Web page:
Glenn: That’s what we used to do on almost every home, right? So the game’s changed, and we’ve got to change with the game. I think the way you’re going to succeed in this is, instead of door knocking to get their listing, what if we started marketing to where they’re going first? And then we just started getting their listing as a natural by-product of finding the purchase? Does that make sense?
Peter: That’s an interesting idea.
Glenn: Yeah. You’re playing one game ahead of them. You’re just trying to go, “I know you’re out there looking, but I want you to put up your hand when you’re looking so that I can help you find that, and in doing so, I’ll get the back up.” This is why you’re seeing less domination by farming agents (or neighbourhood farming), because what ends up happening in neighbourhoods is they get one-offed all the time. You’ll see this listing come up on a door that you knocked a couple weeks ago by some agent you’ve never heard of because they represented them on the purchase. Does that happen to you?
Peter: Yeah, of course. You see a lot of out of town agents taking the listings in town, so you scratch your head about that. Sometimes I think, why didn’t they go with the next
listing in Pickering when they had the opportunity?
Glenn: Right. So what if you created the place where people who were thinking about moving up would go to so that they could be educated and motivated? Then, as a natural by-product of you adding that value, they would put up their hand and go, “Hey, I think I need your help on this!”
Peter: Yeah. Interesting. My brother’s an agent and he works in Cobourg, and that’s pretty much what he does. He gets a lot of Internet leads for people that are looking to buy in Cobourg. His email address and his website says “See Cobourg!” and people are calling him to buy there, and then he gets their seller referral from whatever town they’re selling and coming from. So it’s kind of interesting.
Glenn: That’s it! Yeah. Maybe we should just call your brother right now and see what he’s doing! So a great thing to do would be to just focus on one neighbourhood and do a bit of a study first. What part of Pickering is the $650 to $750 seller sitting in?
Peter: Probably West Shore, Bay Ridges, Rosebank.
Glenn: Okay, so that’s the south part of Pickering on Lake Ontario, and it’s mostly bungalows and semi-bungalows.
Peter: The old E12.
Glenn: That’s right. So what would be really interesting to do would be to print off the sales between $650 and $750 over the last year. So now we know who sold. Then there are obviously some technologies you can use in order to find out where they’ve moved to, right?
Glenn: I think that research would give you the pattern flow. It would say, “Oh, 30% are going Cobourg” or “20% are going to Peterborough.” If they’re staying in Pickering and moving up, where are they typically going to go to for that $1.2 million?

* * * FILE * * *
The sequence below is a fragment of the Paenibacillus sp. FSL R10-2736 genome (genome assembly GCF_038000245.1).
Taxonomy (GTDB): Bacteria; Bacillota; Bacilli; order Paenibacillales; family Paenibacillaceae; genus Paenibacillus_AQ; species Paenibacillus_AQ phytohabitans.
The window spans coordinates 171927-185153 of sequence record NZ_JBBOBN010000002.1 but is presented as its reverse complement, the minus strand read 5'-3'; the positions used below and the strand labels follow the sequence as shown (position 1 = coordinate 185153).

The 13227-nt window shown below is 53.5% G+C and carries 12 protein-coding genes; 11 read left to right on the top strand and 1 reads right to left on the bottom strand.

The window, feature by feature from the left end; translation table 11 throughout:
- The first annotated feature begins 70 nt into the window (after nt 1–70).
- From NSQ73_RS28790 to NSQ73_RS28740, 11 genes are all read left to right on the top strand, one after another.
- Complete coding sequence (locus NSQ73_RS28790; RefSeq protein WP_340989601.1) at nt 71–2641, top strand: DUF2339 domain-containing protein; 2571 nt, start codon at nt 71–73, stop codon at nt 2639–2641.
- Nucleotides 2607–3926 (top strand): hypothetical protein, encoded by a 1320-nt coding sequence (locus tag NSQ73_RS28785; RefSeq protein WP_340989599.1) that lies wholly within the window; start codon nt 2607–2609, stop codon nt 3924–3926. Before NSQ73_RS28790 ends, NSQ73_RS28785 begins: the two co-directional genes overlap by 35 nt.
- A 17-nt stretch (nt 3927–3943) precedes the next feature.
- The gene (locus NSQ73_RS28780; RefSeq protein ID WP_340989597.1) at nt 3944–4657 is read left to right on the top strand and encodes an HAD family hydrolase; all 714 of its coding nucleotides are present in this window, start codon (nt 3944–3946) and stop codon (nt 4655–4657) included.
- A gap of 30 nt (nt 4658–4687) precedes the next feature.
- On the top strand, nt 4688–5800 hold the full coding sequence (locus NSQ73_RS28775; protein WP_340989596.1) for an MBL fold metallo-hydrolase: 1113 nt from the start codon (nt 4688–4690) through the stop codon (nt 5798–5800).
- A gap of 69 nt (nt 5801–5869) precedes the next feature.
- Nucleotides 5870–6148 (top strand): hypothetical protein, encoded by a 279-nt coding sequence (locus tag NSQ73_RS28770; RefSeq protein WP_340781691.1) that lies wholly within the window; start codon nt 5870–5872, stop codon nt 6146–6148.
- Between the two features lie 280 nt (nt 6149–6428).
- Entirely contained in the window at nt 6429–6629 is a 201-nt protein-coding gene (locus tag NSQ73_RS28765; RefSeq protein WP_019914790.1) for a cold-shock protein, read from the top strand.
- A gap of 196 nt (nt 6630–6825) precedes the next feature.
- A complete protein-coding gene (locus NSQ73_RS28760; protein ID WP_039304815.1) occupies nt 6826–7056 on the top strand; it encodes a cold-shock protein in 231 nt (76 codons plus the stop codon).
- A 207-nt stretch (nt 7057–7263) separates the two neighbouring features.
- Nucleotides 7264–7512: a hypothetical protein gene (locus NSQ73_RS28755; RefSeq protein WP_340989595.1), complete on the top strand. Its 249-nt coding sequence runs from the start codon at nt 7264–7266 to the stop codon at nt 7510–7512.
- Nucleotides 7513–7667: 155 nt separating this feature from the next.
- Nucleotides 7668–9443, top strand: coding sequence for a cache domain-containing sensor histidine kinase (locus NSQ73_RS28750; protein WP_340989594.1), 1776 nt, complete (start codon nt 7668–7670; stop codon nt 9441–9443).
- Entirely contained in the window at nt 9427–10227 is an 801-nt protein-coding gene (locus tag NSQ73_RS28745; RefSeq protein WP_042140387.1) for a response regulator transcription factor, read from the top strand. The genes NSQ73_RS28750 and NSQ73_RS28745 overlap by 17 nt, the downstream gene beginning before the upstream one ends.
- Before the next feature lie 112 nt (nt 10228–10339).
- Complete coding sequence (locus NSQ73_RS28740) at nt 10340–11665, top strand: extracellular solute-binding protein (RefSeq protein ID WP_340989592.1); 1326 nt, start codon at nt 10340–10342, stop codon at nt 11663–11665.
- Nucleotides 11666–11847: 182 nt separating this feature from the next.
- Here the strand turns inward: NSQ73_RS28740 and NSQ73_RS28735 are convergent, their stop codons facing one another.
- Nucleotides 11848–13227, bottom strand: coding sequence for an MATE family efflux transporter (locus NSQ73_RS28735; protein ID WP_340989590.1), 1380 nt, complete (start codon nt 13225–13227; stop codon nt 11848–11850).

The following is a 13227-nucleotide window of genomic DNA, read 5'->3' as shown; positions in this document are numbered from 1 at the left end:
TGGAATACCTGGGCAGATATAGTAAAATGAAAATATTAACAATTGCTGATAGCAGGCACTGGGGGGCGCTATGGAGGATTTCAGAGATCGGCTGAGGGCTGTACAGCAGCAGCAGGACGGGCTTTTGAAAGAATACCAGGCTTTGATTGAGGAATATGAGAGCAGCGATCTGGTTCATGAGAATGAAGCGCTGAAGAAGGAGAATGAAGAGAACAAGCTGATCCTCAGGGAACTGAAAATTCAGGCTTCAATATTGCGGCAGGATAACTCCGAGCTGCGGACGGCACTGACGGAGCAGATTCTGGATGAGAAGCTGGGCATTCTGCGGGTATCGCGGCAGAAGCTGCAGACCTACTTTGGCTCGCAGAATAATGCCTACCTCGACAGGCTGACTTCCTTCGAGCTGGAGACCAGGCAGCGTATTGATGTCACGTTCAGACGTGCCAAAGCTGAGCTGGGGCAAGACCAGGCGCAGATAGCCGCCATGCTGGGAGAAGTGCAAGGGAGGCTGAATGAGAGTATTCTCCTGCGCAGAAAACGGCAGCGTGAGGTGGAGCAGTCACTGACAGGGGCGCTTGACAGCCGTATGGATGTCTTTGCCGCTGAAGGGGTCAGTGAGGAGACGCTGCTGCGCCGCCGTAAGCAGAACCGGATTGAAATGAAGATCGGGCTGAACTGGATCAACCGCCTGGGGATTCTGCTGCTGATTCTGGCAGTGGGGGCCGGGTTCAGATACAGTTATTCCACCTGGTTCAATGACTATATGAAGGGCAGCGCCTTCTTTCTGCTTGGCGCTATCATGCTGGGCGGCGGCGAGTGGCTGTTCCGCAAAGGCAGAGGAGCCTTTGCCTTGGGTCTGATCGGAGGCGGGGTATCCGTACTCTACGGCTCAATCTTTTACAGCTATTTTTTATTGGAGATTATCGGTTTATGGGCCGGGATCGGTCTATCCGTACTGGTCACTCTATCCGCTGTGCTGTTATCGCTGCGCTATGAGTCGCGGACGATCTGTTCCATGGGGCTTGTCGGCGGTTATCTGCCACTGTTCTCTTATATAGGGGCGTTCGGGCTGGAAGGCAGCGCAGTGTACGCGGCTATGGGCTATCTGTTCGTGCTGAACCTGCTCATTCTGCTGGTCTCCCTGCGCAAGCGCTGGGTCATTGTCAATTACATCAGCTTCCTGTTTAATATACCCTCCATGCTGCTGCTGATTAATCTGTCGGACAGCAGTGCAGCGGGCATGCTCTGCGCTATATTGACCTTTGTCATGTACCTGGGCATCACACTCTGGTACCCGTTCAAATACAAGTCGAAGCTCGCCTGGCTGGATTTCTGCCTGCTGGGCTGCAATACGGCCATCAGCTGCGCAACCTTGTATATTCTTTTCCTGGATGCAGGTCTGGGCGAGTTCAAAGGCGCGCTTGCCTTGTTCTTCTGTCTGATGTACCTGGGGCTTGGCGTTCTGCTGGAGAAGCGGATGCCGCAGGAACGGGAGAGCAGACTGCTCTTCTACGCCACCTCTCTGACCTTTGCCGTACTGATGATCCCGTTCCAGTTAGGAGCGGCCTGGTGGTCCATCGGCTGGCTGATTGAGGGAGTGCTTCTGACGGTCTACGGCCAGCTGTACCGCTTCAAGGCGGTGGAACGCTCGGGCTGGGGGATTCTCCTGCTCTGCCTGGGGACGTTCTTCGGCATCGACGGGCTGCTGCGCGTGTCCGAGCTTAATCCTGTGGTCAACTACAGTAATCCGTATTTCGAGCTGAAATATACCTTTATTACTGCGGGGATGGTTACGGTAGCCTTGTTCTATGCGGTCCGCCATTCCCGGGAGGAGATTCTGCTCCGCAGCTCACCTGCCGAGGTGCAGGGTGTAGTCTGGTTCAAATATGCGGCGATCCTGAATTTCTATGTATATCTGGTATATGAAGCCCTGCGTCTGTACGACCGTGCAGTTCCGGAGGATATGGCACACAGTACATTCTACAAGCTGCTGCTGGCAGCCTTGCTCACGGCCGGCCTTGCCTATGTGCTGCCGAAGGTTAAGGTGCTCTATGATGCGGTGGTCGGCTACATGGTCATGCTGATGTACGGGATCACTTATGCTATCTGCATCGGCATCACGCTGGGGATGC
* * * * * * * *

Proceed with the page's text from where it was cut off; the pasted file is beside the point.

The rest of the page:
Peter: If somebody’s moving from, say, West Shore or Bay Ridges and they’re going to spend $1.2 million, they’re probably moving to Rosebank to Highbush, which is the west end of Pickering.
Glenn: Yeah. So they’re coming out of the suburb into more of a mature, forested ravine setting. Is that accurate?
Glenn: And sometimes it’s newer homes, right?
Peter: Yeah, there are some newer infill homes. There’s not a lot of new development in Pickering. They’re redoing the north end of Pickering, and there’s going to be a lot of new development there. But in the south end, it’s all infill or older homes.
Glenn: Right. So what if we started offering a free list of the Top 10 Best Homes between $1 million and $1.3 million in Pickering? Free. No cost, no obligation. And create a Facebook page called “The Pickering Move-Up.” We’d have to brainstorm a bit on that, but you’ve got to go to where the fish are going, right? If someone’s going to be Googling “Pickering homes $1 million,” Google will go, “Oh, Facebook’s got good, relevant content.” It will shove it back to you. Or, you could also do Google SEO, just pay-per-click. It’s really easy. When anybody’s entering that, it could get directed over towards where you are. If you started positioning yourself as the expert on your pick of the week – “Here’s my pick of the week. This one’s $1.2 million, and it’s here and it’s got this and it’s got that” – then you start creating a membership community around it. The people who want the pick of the week, you start sending them the pick of the week. At first, they’re just going to be silently watching, but then you could start giving them really great information. “Here are my picks for the best streets to move up.” “Here’s the million dollar home mistake most people make in Pickering and how to avoid it.” Do you see where I’m coming with this? You’re really trying to almost become the BuzzFeed. Do you know what BuzzFeed is?